The Missed Opportunities of The Secret Life of Walter Mitty
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Let me be frank: I am very serious about daydreaming. I daydream to figure out how to solve problems, to rehearse how to get through difficult situations, to motivate myself to work hard, to give myself hope. I also daydream to escape reality when it gets too painful or boring. I spend a large chunk of my mental life daydreaming, and another hefty portion analyzing my own imaginings, trying to puzzle out when my daydreams help me and when they hold me back. So when I saw the first trailer for The Secret Life of Walter Mitty—a re-imagining of the famous 1939 James Thurber short story produced, directed and led by Ben Stiller—I had high hopes for a film that explored both the power and pitfalls of daydreaming. I was disappointed.
First, though, let’s talk about the good stuff. The movie has some really beautiful cinematography, especially as Walter’s real life adventures take him to exotic expanses in Greenland, Iceland and Afghanistan. It has some very nice comedic moments, my favorite being an awkward conversation between Walter and a drunk-and-getting-drunker helicopter pilot (Ólafur Darri Ólafsson). The way text was integrated into the film’s environment (both opening credits and, later, the—fictional—Life motto) was playful and creative. The soundtrack was a standout. Its PG rating makes it a safe choice for an all-family holiday movie outing. Sean Penn is in it. And the film had the beginnings of a compelling visual motif—leaping and falling—that could have been even more thrilling if it had been developed further and backed up thematically.
And there’s the rub. The film doesn’t have a solid theme. I couldn’t tell you what Stiller thinks about daydreaming. I couldn’t even tell you what Walter thinks about daydreaming. In the beginning, we’re shown Walter’s inner life, but the rules of his daydreaming aren’t clear. They seem to exist more for comedic effect than to help us understand and empathize with Walter. One daydream slips so far into ridiculousness that it threatens to undermine the entire film’s tone. (Oh, you’ll know it when you see it.) During some later potentially meaningful moments, my brain kept flipping back to that absurd daydream, which would’ve been more at home in a bad SNL skit than in this movie.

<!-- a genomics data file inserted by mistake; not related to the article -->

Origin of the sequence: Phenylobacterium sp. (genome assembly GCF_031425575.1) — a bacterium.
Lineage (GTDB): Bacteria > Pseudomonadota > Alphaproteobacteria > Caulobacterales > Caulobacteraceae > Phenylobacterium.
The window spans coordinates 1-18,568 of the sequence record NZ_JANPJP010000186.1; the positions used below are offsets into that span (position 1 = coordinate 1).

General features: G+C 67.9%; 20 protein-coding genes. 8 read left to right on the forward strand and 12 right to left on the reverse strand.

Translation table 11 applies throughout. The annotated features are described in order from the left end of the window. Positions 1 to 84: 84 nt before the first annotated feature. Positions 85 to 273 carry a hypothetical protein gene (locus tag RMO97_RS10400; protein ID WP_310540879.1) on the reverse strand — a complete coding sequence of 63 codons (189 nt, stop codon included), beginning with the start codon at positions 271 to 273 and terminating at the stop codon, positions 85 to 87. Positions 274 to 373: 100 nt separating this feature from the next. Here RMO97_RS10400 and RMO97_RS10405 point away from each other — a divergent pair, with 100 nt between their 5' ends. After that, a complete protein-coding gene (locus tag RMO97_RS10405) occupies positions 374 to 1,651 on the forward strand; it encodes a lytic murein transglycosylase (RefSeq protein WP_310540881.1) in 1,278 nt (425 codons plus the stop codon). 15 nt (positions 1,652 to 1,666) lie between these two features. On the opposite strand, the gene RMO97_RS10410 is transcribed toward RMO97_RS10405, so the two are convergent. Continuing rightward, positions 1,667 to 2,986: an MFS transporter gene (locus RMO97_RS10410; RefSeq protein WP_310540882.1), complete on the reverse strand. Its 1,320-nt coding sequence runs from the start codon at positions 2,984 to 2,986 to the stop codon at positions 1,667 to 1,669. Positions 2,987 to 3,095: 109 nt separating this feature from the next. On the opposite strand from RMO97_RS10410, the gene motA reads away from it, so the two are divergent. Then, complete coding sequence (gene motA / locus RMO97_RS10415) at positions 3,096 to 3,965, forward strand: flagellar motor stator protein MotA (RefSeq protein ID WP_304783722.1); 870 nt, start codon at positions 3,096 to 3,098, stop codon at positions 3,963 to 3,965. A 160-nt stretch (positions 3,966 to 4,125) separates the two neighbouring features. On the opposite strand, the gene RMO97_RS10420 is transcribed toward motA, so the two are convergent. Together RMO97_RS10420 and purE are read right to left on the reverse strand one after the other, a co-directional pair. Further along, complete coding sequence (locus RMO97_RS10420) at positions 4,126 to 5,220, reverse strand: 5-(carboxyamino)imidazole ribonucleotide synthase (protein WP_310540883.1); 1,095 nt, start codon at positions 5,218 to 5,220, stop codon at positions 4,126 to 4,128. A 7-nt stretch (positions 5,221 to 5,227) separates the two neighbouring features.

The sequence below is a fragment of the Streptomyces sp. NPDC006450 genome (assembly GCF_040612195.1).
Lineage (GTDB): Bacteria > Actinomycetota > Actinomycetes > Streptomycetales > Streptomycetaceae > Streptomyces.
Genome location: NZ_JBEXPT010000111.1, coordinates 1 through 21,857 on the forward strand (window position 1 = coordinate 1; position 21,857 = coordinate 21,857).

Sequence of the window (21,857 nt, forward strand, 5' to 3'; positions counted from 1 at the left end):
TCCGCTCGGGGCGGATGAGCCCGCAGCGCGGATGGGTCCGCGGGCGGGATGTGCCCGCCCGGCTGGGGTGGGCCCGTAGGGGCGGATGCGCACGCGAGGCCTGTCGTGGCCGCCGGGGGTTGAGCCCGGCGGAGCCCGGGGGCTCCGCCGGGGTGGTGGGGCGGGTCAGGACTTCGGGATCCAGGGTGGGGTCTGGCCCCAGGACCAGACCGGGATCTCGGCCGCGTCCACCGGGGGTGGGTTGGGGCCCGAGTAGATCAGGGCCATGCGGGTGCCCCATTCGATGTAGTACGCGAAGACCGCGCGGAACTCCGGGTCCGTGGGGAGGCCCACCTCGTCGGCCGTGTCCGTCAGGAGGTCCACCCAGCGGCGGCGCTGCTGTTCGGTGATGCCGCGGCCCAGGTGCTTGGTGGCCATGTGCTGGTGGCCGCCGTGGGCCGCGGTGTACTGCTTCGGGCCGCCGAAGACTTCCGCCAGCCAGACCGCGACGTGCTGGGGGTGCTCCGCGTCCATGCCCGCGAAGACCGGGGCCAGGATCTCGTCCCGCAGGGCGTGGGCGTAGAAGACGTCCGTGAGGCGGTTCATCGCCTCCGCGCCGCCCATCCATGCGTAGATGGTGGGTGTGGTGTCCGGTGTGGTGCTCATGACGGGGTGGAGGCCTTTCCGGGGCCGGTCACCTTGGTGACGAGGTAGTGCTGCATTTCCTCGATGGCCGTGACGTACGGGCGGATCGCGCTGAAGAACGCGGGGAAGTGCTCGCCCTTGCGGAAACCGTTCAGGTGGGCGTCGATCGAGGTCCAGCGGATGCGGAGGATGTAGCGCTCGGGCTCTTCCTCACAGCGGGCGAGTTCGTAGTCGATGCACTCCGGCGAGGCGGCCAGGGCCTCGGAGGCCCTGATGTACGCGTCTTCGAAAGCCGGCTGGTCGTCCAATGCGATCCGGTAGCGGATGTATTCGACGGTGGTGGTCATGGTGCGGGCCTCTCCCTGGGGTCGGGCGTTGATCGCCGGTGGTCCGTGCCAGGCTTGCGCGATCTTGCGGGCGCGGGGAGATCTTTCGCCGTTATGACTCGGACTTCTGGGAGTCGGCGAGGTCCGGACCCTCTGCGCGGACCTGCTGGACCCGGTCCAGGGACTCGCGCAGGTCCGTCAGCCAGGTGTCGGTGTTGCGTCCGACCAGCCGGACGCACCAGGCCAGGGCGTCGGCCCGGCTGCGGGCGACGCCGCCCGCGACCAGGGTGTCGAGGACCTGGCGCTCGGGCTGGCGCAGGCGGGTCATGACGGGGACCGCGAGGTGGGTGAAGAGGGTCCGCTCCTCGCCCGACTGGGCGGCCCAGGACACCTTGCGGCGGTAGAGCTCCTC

During the course of the film, we’re shown daydreams that hurt Walter and at least one daydream that helps him. We see him start to live more in reality than in his head. We see him change. Will the new, adventurous Walter Mitty still daydream? If so, why and about what? This seems to be an important question in in a film about daydreaming and living in reality, but it doesn’t get answered, let alone considered.
We’re also denied the pleasure of watching our hero struggle to master reality. Walter’s transition from daydream hero to real-life hero is quite smooth. Once he makes the choice to engage with reality, things (pretty much) go his way. I would’ve liked to see him stumble more, not out of cruelty, but because it’s more satisfying to see someone on screen achieve after failing than waltz into success. Plus, I know from personal experience that it’s hard to leave the cocoon of a daydream for real life, with all its disappointments and unpredictable obstacles. I wanted to connect with Walter’s journey, not be jealous of it.
Another frustration: The film is full of very specific repeating elements that don’t seem to tie into any theme. A Stretch Armstrong doll, in particular, plays a significant role in the film for no apparent reason. The plot is built around the last issue of Life magazine, and even though it provides the impetus for Walter’s adventure and an inspiring motto, all the attention to the editorial drama is superfluous. Are these simply things that Stiller is interested in and wanted to include? I don’t know. The film lacks that sense of purposeful choice, that every part is essential to the film’s raison d’etre. Probably because the film doesn’t have a clear reason to be.
The Secret Life of Walter Mitty had a lot of promise: A lead character we want to cheer for, visual thrills, a wonderful supporting cast (Kristin Wiig, Adam Scott, Patton Oswalt), beautiful settings. But without a clear theme anchoring the story, the film floats and flounders.
What part does daydreaming play in your life?